Critical Limb Ischemia
Don’t ignore severe pain in your feet or toes. Complications of poor circulation can be serious. It’s time to get to a doctor.
About Critical Limb Ischemia
CLI, the most severe form of PAD, is caused by a narrowing of the arteries in extremities that typically affects the legs. It’s caused by the same artery-clogging plaque that causes heart attacks and strokes, and often results in amputation.
Who’s at Risk for Critical Limb Ischemia?
About 10 million people have critical limb ischemia (CLI), the most severe form of peripheral artery disease (PAD). Black men are more likely to progress from PAD to CLI than Caucasian men1. The condition often remains untreated, with significant disparities in revascularization and amputation rates according to race, socioeconomic status and where you live.
People with CLI are either current or ex-smokers
Main risk factors are smoking and diabetes
Manage Your Risk Factors
You may be at an increased risk for certain disease states due to your race, ethnicity and gender–but these factors shouldn’t stand in the way to receiving appropriate care. You can protect your and your family’s health, starting with learning the lifestyle changes that lowers risks the most.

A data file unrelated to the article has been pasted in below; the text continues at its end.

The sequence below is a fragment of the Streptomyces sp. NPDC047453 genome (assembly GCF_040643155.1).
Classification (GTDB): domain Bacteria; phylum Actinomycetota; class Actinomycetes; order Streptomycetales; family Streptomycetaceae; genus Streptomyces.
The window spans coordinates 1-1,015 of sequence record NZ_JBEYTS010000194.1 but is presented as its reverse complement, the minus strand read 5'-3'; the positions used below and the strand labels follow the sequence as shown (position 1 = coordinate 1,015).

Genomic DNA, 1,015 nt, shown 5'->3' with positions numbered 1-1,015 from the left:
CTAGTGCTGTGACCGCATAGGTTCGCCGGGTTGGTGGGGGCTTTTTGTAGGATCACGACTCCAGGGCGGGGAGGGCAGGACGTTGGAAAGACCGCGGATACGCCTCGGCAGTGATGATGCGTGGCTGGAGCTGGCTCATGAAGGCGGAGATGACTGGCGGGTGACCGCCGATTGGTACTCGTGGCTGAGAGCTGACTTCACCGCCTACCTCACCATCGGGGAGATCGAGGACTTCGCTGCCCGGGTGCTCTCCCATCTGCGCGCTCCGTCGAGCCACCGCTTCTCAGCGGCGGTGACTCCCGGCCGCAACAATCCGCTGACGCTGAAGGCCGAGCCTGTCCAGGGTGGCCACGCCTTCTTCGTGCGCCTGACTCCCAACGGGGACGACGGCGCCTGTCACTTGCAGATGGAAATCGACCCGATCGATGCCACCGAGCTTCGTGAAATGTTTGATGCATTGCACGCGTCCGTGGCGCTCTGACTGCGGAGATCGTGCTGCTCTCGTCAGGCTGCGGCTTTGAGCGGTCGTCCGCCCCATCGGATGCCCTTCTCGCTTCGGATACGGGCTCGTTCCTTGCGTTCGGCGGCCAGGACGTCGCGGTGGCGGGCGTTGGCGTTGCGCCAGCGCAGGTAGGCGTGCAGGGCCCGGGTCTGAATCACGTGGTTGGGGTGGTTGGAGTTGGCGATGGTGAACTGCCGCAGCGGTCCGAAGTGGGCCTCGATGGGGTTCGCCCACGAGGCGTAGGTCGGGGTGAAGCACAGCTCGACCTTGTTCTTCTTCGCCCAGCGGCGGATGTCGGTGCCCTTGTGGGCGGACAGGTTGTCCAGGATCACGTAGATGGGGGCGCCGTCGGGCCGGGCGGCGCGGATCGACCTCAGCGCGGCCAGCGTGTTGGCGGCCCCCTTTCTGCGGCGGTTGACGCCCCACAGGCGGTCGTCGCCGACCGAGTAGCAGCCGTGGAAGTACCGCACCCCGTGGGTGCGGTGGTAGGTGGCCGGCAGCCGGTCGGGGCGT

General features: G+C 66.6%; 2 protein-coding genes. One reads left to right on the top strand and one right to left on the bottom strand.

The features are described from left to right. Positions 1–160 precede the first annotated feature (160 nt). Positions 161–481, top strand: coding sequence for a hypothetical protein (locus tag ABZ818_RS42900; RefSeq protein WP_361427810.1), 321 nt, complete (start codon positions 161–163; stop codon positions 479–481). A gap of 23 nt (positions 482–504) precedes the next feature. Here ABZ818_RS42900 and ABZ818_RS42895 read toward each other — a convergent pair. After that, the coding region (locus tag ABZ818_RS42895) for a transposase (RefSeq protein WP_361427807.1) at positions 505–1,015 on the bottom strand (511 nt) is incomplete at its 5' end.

Symptoms of Critical Limb Ischemia
Noticing and reporting symptoms early is very important because with CLI, time matters. The sooner blood flow can be re-established to the lower leg or foot, the chances of better long-term outcomes for you.
What to watch for
|Leg and foot pain while exercising and while at rest|
|Cracks and sores that don't heal|
How Critical Limb Ischemia Is Diagnosed
Check your risk. Catching CLI early means that you can get treatment to prevent CLI from getting worse, potentially reducing chances of needing an amputation. Take a quick risk assessment to find out if you’re at risk for CLI, and what you can do about it.
Treatment for Critical Limb Ischemia
The goal for people with CLI is to minimize tissue loss, heal wounds and to make sure your limb gets the blood it needs to work properly. It’s important to get to a doctor right away if you think you’re at risk.
Resources & Research
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1 Rivero, M. Nader, N. Blochle, R. Harris, L. Dryjski, M. Dosluoglu, H. (2016). Pooper limb salvage in African American men with chronic limb ischemia is due to advanced clinical stage and higher anatomic complexity at presentation. Journal of Vascular Surgery. 63(3) pg. 1318-1324.